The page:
The next stage of anticipation scaffolding is the ability to recognize what we don’t know. But how can we recognize what we don’t know? Perhaps using diverse social networking connections can help us to recognize what we don’t know. Information aggregators  such as Google Reader and Netvibes allow the creation of a knowledge base of our choosing by subscribing to blogs. These blog collections are always available and regularly updated. Through reading blogs of our choosing, our knowledge base increases. In addition, personalized magazine applications like Zite and interest-based web surfing applications like StumbleUpon increase exposure to new and unfamiliar ideas. Each exposure to a new idea is a support in the scaffolding of the knowledge that we do not possess, of the many things that we do not know. One seemingly insignificant reference today could be the springboard that directs/supports what we need to know tomorrow. This exposure to knowledge becomes the anticipation scaffolding of tomorrow’s learning.

Once what we don’t know is recognized, then we can choose to act on and grow what we are learning. We may find that the “connections created with unusual nodes support and intensify existing large effort activities.” This idea underscores the importance of establishing diversity in our connections to increase exposure to knowledge that we are able to access during the process of anticipation scaffolding.

Article(s) of the Week:

Technology In Education – Why?

When students were succeeding in school with no technology, we were also living in a world with little technology, and preparing students for life in a world where technology wasn’t a part of their daily lives.

App of the Week:

    • What does it do? Flipboard is a digital social magazine that aggregates web links from your social circle, i.e. Twitter and Facebook, and displays the content in magazine form on an iPad. Fill Flipboard with the things you like to read, from niche blogs to publications like Rolling Stone and Lonely Planet, and use Instapaper or Read It Later to save articles to read later. Flipboard creates a single place to enjoy, browse, comment on and share all the news, photos and updates that matter to you. In addition to Twitter, Facebook and Instagram, you can flip through your newsfeeds and timelines from Google Reader, LinkedIn, Tumblr, Flickr, 500px, Sina Weibo and Renren on Flipboard.
    • How can it be used to support learning? Flipboard can be used by learners of all ages to curate information and create educational resources for personal or classroom use, including:
      • Easily keep up to date with educational blogs in your Google (RSS) Reader
      • Link to classroom Twitter / Facebook / blog accounts to share links, pictures, and photos with students and their parents. Verify school permissions before using social networks with students.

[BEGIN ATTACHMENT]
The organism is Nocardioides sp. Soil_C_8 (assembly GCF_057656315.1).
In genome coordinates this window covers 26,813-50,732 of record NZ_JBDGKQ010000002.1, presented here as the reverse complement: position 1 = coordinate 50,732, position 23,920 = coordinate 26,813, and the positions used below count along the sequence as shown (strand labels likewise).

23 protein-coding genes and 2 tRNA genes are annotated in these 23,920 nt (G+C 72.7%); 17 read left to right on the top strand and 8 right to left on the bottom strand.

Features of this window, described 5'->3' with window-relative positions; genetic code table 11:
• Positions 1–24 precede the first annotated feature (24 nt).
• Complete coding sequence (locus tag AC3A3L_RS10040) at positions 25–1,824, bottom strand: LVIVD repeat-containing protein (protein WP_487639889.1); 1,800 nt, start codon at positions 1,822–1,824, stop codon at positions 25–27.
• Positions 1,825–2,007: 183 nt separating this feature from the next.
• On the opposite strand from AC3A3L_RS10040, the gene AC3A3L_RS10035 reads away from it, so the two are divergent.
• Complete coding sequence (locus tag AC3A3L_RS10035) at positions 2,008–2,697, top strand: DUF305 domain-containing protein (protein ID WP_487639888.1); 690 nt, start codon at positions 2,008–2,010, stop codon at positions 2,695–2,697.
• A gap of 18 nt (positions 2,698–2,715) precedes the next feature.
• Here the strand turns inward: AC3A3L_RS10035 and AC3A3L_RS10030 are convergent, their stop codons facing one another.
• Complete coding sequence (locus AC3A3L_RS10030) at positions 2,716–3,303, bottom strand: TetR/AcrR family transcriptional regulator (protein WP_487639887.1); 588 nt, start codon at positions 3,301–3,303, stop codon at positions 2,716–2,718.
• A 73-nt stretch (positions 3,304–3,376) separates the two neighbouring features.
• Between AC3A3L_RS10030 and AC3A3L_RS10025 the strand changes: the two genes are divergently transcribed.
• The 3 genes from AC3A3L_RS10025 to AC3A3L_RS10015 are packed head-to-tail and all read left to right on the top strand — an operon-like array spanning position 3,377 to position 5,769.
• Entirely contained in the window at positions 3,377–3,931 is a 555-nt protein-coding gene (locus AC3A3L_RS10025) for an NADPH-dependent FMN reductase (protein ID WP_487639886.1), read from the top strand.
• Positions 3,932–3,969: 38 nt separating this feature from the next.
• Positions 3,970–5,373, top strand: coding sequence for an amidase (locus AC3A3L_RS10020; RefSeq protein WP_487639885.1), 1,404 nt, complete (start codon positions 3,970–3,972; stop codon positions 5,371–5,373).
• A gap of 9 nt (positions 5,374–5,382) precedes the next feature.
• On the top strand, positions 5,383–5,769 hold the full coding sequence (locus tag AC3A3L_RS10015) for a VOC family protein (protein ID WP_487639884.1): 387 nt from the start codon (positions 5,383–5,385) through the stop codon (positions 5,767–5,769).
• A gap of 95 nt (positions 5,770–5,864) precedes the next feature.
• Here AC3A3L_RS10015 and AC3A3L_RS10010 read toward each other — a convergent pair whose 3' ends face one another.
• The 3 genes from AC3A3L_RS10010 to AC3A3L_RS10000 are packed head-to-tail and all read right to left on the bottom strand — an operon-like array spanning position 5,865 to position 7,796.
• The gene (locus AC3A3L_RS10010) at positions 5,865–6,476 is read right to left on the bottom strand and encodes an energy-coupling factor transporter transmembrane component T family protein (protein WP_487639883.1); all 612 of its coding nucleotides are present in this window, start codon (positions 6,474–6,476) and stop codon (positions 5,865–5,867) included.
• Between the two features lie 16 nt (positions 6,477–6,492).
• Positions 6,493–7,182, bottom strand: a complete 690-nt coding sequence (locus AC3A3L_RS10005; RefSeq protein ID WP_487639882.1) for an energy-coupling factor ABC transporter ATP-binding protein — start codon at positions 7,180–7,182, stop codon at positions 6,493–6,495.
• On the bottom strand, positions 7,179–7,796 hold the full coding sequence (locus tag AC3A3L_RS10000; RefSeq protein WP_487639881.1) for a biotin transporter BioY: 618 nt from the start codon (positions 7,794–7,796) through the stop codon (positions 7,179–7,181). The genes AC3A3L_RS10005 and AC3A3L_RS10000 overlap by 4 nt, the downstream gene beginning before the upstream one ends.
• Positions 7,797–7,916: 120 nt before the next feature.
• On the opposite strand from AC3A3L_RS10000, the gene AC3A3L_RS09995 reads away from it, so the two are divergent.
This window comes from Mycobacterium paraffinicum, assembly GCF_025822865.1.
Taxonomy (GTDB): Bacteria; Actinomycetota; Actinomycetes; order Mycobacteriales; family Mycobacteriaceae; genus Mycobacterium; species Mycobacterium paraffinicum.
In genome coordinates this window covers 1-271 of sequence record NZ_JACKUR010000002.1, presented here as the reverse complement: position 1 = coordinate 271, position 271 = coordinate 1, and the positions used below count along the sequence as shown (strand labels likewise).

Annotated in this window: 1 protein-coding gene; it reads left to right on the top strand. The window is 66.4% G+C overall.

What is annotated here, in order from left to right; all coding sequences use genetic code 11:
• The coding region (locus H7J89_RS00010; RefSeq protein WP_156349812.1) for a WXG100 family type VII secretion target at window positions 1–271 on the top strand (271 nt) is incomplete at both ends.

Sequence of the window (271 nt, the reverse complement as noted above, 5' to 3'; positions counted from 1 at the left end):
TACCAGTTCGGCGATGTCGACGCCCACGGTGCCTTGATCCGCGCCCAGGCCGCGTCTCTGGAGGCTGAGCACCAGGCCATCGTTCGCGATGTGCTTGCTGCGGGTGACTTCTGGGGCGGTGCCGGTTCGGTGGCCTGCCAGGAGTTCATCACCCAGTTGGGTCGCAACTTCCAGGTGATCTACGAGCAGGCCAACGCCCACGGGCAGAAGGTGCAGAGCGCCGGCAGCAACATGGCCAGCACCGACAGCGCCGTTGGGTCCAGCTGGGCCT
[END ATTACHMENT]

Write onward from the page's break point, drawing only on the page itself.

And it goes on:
• Subscribe to newspapers around the world
      • Explore texts & online media written in foreign languages
      • Create virtual textbooks (example)

Video of the Week:

What kid’s are capable of with a little imagination, support from adults, and social networking.

Blog of the Week:

allthingslearning is the blog of educator Tony Gurr. According to Tony, his blog is “for educators and teachers who are interested in making a real difference to the lives of their students, their colleagues and their organisations – basically, people who are interested in “doing business” differently in education.” Many thought-provoking posts to be found here!

Book of the Week:

Metaphors & Analogies: Power Tools for Teaching Any Subject is the latest focus of the Middle School staff book discussion group. Metaphors and Analogies are among the instructional strategies identified in the category of “Identifying Similarities and Differences” in by Robert Marzano’s What Works in Schools. Everyone is welcome to join the book group discussion which meets on Monday @ 7:00 a.m. in the staff lounge on the third floor.

Curriculum: Week of March 25, 2012

What’s Happening:

  • The Language A department collaborated and updated their vertical alignment of assessments. This is a backwards planning process that begins with the end in mind: the AIS IB Diploma recipient. What is expected of a successful DP English student? By examining both internal and external assessment requirements, department members were then able to identify assessments at each grade level that contribute to developing skills in grade 6, thus establishing a spiral of vertical alignment through each subsequent grade level.